Nato changes boss, not its hard line

Rather than a free and visionary spirit, Stoltenberg is a team manager, who does what needs to be done.

The September 4-5 Nato summit in Wales confirmed former Norwegian Social Democrat prime minister Jens Stoltenberg as the new secretary general of the organisation and, on Oct. 1, he will take over from Anders Fogh Rasmussen, who was the Danish prime minister before coming to the Nato post in 2009.

We live in a period of dire need for reduced temperature in international affairs, but Stoltenberg was probably not chosen through a wish for a person who could innovate, rethink and reform the military alliance. It is much more likely that there was a desire for a loyal implementer of the policies that the Nato may decide upon.

 Rather than a free and visionary spirit, Stoltenberg is a team manager, who does what needs to be done. I am afraid the new secretary general will set out with efficiency to realise the expansive, aggressive and confrontational policies that were chosen as the Nato line in the main item on the agenda of the Wales summit – the relations with Russia over Ukraine.

The new Nato secretary general, my fellow countryman, is an economist by education and, except for a period in Norway´s central Bureau of Statistics, has lived his life in politics. As a politician, he never had foreign and military policies as his speciality.

In his years as prime minister (2000-20001 and 2005-2013), he probably did not have to concern himself much with international affairs. In these matters he could lean confidently on a very seasoned foreign minister, Jonas Gahr Store, who has now succeeded him as the new leader of the Labour Party and candidate for prime minister in 2017.

Bombing of Libya

Stoltenberg’s eligibility for the Nato post may have been helped by the fact that, in 2011, Norway took the most offensive tasks in the bombing of Libya while he was prime minister. The engagement followed a strong personal initiative in having Norway participate. Indeed, Stoltenberg’s hurry was so pronounced that the decision to deploy early and send Norwegian F16 fighters to the bombing campaign was, in the view of critics, taken in breach of the constitutional requirement of a proper decision in Parliament.

Stoltenberg only made a series of phone calls to party leaders, where he was given the green light. ‘A war decided by cell phones,’ say the critics of Norway’s warfare that went far beyond and had little to do with the UN mandate to protect the civilian population.

A request to have Stoltenberg, along with two cabinet members and the chief of staff, investigated for the illegal warfare is on the table in the Norwegian parliament. Still, up to now, the prospect of prosecution is unlikely to have cost Stoltenberg many sleepless nights. This is due to the lack of disagreement on foreign policy in Norway. The broad consensus on defence and security politics is strong enough to guarantee that all challenges to the historically and currently very broad political consensus on the relationship with Nato and the United States are bound to fail.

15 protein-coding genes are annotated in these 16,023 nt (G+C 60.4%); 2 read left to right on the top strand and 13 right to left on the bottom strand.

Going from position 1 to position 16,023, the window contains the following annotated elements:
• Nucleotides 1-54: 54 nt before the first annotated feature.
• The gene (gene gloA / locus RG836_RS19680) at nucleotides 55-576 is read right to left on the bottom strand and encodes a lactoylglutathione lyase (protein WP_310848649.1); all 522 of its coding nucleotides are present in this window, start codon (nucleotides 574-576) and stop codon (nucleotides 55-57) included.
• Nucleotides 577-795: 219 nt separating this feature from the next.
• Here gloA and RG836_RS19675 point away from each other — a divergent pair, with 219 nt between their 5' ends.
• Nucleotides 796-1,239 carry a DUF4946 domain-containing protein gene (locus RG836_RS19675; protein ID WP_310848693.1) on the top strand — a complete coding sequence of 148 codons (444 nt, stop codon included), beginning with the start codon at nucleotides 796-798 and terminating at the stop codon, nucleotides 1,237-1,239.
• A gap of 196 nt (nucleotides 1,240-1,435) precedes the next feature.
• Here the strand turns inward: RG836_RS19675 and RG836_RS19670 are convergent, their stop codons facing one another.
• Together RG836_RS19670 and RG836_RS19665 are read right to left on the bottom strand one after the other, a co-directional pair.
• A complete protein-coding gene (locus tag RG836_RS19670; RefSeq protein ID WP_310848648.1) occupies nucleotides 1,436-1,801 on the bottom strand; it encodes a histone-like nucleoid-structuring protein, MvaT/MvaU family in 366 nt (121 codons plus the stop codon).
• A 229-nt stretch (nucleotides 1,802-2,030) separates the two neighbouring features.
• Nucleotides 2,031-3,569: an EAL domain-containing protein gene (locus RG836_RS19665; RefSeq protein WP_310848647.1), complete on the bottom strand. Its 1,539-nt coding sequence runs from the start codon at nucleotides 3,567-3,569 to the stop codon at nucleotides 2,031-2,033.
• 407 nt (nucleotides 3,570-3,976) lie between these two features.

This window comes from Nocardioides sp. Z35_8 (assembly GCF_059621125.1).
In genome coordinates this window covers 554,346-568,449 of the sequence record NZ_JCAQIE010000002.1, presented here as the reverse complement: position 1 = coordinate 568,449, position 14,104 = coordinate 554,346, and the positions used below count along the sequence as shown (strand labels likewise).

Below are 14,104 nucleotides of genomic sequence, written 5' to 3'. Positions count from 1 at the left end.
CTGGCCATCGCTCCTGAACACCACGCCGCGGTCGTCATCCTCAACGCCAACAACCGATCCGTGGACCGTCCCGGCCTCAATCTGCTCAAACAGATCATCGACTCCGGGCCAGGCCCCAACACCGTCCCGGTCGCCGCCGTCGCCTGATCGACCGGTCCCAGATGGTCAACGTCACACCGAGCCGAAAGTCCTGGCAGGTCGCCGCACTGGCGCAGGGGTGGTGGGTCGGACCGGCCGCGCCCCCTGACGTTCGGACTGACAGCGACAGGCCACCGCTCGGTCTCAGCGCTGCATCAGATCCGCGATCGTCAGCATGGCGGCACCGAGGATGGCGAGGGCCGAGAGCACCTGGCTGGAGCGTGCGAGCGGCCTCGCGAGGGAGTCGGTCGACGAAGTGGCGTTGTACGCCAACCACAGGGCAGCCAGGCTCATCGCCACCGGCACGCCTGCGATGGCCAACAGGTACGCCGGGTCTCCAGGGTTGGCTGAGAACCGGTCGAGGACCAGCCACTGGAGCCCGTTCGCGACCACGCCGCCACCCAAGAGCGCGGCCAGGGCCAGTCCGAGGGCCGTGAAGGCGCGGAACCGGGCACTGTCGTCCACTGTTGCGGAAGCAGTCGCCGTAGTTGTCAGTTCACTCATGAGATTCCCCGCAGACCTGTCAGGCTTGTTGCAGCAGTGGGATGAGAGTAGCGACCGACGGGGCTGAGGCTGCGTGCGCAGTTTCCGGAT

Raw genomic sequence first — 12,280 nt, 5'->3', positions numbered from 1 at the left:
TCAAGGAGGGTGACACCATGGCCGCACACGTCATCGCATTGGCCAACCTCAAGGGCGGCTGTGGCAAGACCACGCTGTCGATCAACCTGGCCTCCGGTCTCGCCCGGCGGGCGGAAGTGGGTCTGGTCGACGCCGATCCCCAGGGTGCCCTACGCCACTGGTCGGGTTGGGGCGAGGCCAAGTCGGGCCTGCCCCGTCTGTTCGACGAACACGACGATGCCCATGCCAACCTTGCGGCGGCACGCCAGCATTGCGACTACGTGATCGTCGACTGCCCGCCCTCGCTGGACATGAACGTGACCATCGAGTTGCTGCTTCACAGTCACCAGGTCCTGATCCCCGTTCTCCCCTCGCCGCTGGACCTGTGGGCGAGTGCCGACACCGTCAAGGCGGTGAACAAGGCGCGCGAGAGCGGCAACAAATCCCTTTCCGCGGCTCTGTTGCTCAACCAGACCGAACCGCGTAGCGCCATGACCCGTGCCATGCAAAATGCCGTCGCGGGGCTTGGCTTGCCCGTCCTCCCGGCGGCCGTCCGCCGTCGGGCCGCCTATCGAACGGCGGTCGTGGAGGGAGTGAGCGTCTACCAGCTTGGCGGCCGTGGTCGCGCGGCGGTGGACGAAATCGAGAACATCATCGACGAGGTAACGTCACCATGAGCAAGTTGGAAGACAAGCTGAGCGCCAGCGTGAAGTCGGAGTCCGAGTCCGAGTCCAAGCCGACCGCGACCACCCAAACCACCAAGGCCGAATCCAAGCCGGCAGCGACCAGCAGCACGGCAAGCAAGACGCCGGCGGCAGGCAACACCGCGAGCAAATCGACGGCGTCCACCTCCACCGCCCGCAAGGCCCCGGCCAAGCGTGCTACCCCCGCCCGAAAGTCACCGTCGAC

There is, however, a chance that Norway's war crimes in the bombing of Libya may be taken to the International Criminal Court in The Hague if there is no prosecution in Norway. It is surprising to see a Norwegian follow a Dane as the Nato secretary general. The choice of Stoltenberg may have an even wider bearing on the Nordic countries, where two countries – Finland and Sweden – have traditionally been neutral, but where for years there have been efforts to draw them into membership in Nato.

It has been revealed that, during the Cold War, Sweden secretly cooperated much more with Nato than was publicly known, and in later years the ties have broadened and have been more open. Sweden has provided Nato with vast areas in its sparsely populated North as training ground for air warfare.

During his eight years as prime minister, Stoltenberg, now 55, made Norway change its military policy from a focus on national defence to making 'deployment forces' available for Nato´s international operations. In this period, the country saw a pronounced militarisation of its mentality and culture. This is an alarming development.

Not only has Norway been involved in wars abroad but at home there have been numerous big PR ads for its forces in newspapers and propaganda trailers in cinemas. Newspapers have distributed 60-page supplements in which the Norwegian military glorifies itself.

 Most likely anyone who may still hope or dream that Nato will dissolve and leave a less violent world will be disappointed. The points stressed in a NATO media release in June tell a lot about alliance policy and what is liked about Stoltenberg. Rather than finding someone to wind up Nato, the alliance is more likely to have enlisted Stoltenberg to improve the chances for growth by recruiting two missing Nordic countries as new members. 

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